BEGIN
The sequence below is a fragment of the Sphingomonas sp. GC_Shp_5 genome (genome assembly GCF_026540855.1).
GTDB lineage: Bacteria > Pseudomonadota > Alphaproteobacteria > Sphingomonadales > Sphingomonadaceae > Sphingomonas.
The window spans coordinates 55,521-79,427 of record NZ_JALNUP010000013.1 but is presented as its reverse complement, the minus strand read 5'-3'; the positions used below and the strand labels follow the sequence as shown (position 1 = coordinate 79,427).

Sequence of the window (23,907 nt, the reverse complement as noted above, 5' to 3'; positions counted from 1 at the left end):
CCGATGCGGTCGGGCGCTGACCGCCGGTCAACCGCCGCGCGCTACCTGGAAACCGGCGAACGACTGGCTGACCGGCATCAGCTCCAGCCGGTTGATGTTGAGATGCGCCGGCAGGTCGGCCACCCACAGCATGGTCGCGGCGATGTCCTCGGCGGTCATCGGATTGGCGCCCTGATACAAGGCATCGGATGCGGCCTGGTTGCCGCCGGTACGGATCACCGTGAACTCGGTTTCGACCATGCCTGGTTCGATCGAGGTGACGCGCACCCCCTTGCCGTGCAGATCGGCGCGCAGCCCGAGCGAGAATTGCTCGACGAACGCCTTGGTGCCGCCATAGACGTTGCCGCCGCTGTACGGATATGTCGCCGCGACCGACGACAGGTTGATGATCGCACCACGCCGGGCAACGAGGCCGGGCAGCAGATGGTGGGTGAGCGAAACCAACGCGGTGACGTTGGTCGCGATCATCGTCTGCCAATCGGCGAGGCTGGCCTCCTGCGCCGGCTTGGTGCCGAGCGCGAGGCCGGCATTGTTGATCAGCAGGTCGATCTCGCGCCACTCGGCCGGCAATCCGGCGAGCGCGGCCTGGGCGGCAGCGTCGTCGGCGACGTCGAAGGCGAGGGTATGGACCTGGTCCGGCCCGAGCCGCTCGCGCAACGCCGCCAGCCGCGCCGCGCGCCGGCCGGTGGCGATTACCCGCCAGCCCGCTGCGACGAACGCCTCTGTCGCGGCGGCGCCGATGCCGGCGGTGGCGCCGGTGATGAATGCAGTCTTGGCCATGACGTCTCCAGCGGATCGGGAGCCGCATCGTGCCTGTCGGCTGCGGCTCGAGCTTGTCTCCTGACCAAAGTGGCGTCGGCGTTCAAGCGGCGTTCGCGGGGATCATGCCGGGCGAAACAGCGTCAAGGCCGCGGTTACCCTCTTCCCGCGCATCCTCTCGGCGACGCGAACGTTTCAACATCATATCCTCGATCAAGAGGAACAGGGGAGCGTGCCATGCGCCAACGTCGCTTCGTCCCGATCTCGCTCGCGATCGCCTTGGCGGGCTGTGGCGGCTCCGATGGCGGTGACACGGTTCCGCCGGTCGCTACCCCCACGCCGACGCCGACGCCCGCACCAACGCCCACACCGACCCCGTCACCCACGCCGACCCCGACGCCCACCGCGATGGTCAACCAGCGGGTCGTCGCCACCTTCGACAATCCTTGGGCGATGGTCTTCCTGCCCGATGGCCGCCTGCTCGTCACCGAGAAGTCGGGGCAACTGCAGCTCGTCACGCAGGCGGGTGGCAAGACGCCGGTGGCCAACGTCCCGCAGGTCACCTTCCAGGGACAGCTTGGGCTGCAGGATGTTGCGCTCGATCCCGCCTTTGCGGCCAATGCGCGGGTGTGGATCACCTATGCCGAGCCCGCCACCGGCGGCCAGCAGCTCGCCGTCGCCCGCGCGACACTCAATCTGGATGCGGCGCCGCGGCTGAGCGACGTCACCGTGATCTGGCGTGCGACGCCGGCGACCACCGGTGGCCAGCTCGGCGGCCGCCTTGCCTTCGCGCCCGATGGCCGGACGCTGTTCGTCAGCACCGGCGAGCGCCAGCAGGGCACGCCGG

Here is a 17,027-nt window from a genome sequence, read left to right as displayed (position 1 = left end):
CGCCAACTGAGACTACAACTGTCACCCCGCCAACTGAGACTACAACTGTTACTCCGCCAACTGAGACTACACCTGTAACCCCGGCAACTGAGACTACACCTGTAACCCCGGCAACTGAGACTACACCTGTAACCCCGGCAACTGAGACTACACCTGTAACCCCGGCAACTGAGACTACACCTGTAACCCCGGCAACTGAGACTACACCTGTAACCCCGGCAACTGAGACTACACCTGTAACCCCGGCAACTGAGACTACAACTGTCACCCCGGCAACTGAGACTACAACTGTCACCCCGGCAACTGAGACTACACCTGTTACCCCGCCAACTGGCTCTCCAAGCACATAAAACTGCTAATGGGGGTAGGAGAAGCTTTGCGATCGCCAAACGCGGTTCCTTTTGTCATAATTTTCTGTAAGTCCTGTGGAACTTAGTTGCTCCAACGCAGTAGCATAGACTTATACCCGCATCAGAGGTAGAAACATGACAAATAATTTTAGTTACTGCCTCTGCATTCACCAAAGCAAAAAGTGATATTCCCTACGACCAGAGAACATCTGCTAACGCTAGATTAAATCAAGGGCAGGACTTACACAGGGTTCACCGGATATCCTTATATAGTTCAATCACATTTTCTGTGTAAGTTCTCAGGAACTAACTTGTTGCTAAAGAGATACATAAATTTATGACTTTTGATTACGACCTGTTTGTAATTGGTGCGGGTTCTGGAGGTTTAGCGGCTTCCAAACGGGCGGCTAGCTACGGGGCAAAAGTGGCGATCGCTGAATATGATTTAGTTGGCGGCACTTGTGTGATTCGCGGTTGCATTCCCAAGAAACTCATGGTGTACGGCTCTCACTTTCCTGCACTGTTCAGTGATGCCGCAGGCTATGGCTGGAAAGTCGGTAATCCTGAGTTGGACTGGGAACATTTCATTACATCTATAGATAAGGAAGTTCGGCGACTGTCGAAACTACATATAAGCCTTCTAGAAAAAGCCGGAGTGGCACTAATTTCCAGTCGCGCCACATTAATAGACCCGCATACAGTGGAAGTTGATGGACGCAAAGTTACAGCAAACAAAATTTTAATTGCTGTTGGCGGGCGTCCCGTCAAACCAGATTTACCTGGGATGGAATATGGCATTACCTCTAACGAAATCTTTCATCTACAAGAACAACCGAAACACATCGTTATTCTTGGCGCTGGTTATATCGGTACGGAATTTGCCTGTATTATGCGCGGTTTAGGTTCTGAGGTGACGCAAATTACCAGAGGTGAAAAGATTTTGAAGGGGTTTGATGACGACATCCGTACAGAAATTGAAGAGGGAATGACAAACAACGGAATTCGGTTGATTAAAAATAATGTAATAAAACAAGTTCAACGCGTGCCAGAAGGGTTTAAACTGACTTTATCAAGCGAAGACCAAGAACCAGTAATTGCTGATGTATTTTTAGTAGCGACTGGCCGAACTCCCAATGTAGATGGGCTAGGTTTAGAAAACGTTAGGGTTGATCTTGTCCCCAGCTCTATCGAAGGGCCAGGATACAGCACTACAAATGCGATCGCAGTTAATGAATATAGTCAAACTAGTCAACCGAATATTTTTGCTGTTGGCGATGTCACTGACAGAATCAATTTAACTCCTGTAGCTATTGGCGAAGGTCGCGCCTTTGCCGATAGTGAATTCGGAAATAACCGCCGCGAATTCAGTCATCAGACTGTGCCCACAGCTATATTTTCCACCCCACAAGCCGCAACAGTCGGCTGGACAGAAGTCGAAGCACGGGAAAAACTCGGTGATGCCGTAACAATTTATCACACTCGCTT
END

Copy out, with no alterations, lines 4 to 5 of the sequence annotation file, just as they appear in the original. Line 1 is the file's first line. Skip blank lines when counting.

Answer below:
Sequence of the window (23,907 nt, the reverse complement as noted above, 5' to 3'; positions counted from 1 at the left end):
CCGATGCGGTCGGGCGCTGACCGCCGGTCAACCGCCGCGCGCTACCTGGAAACCGGCGAACGACTGGCTGACCGGCATCAGCTCCAGCCGGTTGATGTTGAGATGCGCCGGCAGGTCGGCCACCCACAGCATGGTCGCGGCGATGTCCTCGGCGGTCATCGGATTGGCGCCCTGATACAAGGCATCGGATGCGGCCTGGTTGCCGCCGGTACGGATCACCGTGAACTCGGTTTCGACCATGCCTGGTTCGATCGAGGTGACGCGCACCCCCTTGCCGTGCAGATCGGCGCGCAGCCCGAGCGAGAATTGCTCGACGAACGCCTTGGTGCCGCCATAGACGTTGCCGCCGCTGTACGGATATGTCGCCGCGACCGACGACAGGTTGATGATCGCACCACGCCGGGCAACGAGGCCGGGCAGCAGATGGTGGGTGAGCGAAACCAACGCGGTGACGTTGGTCGCGATCATCGTCTGCCAATCGGCGAGGCTGGCCTCCTGCGCCGGCTTGGTGCCGAGCGCGAGGCCGGCATTGTTGATCAGCAGGTCGATCTCGCGCCACTCGGCCGGCAATCCGGCGAGCGCGGCCTGGGCGGCAGCGTCGTCGGCGACGTCGAAGGCGAGGGTATGGACCTGGTCCGGCCCGAGCCGCTCGCGCAACGCCGCCAGCCGCGCCGCGCGCCGGCCGGTGGCGATTACCCGCCAGCCCGCTGCGACGAACGCCTCTGTCGCGGCGGCGCCGATGCCGGCGGTGGCGCCGGTGATGAATGCAGTCTTGGCCATGACGTCTCCAGCGGATCGGGAGCCGCATCGTGCCTGTCGGCTGCGGCTCGAGCTTGTCTCCTGACCAAAGTGGCGTCGGCGTTCAAGCGGCGTTCGCGGGGATCATGCCGGGCGAAACAGCGTCAAGGCCGCGGTTACCCTCTTCCCGCGCATCCTCTCGGCGACGCGAACGTTTCAACATCATATCCTCGATCAAGAGGAACAGGGGAGCGTGCCATGCGCCAACGTCGCTTCGTCCCGATCTCGCTCGCGATCGCCTTGGCGGGCTGTGGCGGCTCCGATGGCGGTGACACGGTTCCGCCGGTCGCTACCCCCACGCCGACGCCGACGCCCGCACCAACGCCCACACCGACCCCGTCACCCACGCCGACCCCGACGCCCACCGCGATGGTCAACCAGCGGGTCGTCGCCACCTTCGACAATCCTTGGGCGATGGTCTTCCTGCCCGATGGCCGCCTGCTCGTCACCGAGAAGTCGGGGCAACTGCAGCTCGTCACGCAGGCGGGTGGCAAGACGCCGGTGGCCAACGTCCCGCAGGTCACCTTCCAGGGACAGCTTGGGCTGCAGGATGTTGCGCTCGATCCCGCCTTTGCGGCCAATGCGCGGGTGTGGATCACCTATGCCGAGCCCGCCACCGGCGGCCAGCAGCTCGCCGTCGCCCGCGCGACACTCAATCTGGATGCGGCGCCGCGGCTGAGCGACGTCACCGTGATCTGGCGTGCGACGCCGGCGACCACCGGTGGCCAGCTCGGCGGCCGCCTTGCCTTCGCGCCCGATGGCCGGACGCTGTTCGTCAGCACCGGCGAGCGCCAGCAGGGCACGCCGG